# Thread: need help with equivalence class

1. ## need help with equivalence class

For x belonging to Z, let us denote by [x] equivalence class which contains x. Prove that if [x]=[x'] and [y]=[y'] then [x+y]=[x'+y'] and [xy]=[x'y']
Remark: When xRy people say that "x and y are congruent mod 3", and sometimes write x equivalent y (mod3)

someone can help me please here???

2. Originally Posted by tukilala
For x belonging to Z, let us denote by [x] equivalence class which contains x. Prove that if [x]=[x'] and [y]=[y'] then [x+y]=[x'+y'] and [xy]=[x'y']
Remark: When xRy people say that "x and y are congruent mod 3", and sometimes write x equivalent y (mod3)

someone can help me please here???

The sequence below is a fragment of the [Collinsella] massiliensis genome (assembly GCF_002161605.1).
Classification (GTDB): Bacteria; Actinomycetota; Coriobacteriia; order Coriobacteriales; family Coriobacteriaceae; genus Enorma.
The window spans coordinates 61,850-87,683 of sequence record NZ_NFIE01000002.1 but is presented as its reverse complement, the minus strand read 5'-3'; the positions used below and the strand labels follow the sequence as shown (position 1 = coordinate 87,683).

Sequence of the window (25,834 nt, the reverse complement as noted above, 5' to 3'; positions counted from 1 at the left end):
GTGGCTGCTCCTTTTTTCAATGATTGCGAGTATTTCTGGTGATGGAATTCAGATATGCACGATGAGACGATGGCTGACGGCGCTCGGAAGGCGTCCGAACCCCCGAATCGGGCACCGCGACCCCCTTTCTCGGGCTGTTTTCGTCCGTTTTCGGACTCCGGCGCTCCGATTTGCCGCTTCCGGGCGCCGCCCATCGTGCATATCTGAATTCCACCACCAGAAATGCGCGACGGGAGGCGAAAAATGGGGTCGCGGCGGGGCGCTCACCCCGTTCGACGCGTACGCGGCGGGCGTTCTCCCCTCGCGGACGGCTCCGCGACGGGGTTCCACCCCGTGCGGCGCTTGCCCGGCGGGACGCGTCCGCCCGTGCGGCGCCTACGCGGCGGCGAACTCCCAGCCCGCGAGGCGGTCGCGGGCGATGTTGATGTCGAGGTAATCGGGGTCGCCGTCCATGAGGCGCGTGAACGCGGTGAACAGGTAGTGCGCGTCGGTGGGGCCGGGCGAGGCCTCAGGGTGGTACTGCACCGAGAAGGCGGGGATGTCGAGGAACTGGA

If $[x]$ denotes the equivalence class in $\mathbb{Z}$ modulo $3$ then all elements of $[x]$ have the same remainder as $x$ when divided by $3$, and any integer which has this remainder is in $[x]$.

So:

$[x]=[x']$ and $[y]=[y']$ means there are integers $a,\ b,\ d,\ e,\ r_1,\ r_2$ where $r_1,\ r_2 \in \{0,1,2\}$ such that:

$
x=3a+r_1,\ x'=3b+r_1,\ y=3d+r_2,\ y'=3e+r_2
$

Then $x+y=3(a+d)+(r_1+r_2)$, and so $[x+y]=[r_1+r_2]$

Similarly:

$x'+y'=3(b+e)+(r_1+r_2)$, and so $[x'+y']=[r_1+r_2]$

Hence: $[x+y]=[x'+y']$

CB